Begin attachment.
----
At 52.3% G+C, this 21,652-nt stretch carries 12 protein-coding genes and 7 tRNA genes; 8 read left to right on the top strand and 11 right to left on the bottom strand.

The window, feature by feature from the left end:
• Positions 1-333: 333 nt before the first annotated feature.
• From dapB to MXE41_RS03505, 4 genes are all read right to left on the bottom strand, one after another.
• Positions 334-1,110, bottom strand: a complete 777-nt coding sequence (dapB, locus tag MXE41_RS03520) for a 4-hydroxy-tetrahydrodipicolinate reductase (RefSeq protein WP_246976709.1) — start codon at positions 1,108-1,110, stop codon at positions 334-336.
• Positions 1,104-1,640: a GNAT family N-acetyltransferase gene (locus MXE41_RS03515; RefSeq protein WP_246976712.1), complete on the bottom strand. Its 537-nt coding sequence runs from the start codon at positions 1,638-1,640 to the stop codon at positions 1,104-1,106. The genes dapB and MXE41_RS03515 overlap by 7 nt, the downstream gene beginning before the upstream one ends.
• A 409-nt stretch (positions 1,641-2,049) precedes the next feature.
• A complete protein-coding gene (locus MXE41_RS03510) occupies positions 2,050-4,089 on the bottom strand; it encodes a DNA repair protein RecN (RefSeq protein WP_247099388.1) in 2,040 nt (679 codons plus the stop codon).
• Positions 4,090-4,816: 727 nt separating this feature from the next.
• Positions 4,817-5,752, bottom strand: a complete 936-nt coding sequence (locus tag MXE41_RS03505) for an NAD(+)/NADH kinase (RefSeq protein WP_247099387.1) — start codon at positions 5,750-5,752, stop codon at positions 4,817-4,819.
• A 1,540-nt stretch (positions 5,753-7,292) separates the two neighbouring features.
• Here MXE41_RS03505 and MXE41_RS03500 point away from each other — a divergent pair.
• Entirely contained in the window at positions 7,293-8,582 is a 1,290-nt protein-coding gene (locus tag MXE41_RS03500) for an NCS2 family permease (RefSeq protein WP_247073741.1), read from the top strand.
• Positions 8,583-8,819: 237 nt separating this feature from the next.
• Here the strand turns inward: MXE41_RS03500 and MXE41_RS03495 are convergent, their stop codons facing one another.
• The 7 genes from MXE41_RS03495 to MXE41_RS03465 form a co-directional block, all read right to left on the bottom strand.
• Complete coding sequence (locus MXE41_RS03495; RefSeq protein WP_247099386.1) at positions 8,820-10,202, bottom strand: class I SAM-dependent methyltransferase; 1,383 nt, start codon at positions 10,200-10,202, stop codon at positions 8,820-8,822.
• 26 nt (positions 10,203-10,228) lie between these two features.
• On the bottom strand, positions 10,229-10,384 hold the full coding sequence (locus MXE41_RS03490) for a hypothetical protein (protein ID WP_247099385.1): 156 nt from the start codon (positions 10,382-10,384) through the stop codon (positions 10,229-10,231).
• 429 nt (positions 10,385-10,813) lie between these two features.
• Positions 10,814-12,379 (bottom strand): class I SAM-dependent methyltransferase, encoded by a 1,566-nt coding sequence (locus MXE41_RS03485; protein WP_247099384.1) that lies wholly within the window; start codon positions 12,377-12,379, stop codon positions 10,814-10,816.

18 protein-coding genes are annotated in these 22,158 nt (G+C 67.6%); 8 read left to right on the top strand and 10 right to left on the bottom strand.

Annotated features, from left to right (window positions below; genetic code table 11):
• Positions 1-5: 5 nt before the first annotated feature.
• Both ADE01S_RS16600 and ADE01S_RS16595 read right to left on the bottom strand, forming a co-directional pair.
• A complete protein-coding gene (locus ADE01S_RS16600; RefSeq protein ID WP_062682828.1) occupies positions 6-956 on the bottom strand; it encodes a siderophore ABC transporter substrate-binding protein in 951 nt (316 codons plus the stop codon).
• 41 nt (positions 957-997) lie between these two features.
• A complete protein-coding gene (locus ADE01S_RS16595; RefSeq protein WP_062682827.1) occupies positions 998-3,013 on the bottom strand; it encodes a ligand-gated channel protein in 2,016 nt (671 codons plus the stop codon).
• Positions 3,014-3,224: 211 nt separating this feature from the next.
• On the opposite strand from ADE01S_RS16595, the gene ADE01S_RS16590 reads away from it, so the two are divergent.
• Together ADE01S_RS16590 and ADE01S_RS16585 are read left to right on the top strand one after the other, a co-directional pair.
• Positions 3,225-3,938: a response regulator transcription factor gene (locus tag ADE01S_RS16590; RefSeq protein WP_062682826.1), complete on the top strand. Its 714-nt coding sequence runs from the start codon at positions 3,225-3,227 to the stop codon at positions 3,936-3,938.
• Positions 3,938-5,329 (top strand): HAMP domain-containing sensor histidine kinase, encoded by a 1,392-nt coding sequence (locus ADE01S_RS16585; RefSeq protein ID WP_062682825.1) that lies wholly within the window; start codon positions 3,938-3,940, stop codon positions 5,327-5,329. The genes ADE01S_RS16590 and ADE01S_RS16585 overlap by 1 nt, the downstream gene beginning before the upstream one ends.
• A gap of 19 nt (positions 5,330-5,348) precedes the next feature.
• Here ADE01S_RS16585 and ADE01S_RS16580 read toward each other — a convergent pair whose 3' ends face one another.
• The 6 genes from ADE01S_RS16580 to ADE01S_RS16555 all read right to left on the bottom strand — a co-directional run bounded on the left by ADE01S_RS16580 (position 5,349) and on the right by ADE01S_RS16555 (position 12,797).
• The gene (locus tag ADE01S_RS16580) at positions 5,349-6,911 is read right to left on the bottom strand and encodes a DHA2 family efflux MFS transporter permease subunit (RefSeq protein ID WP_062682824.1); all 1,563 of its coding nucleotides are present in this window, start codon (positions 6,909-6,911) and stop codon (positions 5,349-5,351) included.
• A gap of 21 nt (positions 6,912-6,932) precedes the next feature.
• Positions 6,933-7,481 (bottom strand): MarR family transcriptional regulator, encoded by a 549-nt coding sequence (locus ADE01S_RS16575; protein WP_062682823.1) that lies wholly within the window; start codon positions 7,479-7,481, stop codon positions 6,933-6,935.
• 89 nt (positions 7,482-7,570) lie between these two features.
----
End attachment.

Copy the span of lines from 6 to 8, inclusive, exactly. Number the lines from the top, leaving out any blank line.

• Positions 1,104-1,640: a GNAT family N-acetyltransferase gene (locus MXE41_RS03515; RefSeq protein WP_246976712.1), complete on the bottom strand. Its 537-nt coding sequence runs from the start codon at positions 1,638-1,640 to the stop codon at positions 1,104-1,106. The genes dapB and MXE41_RS03515 overlap by 7 nt, the downstream gene beginning before the upstream one ends.
• A 409-nt stretch (positions 1,641-2,049) precedes the next feature.
• A complete protein-coding gene (locus MXE41_RS03510) occupies positions 2,050-4,089 on the bottom strand; it encodes a DNA repair protein RecN (RefSeq protein WP_247099388.1) in 2,040 nt (679 codons plus the stop codon).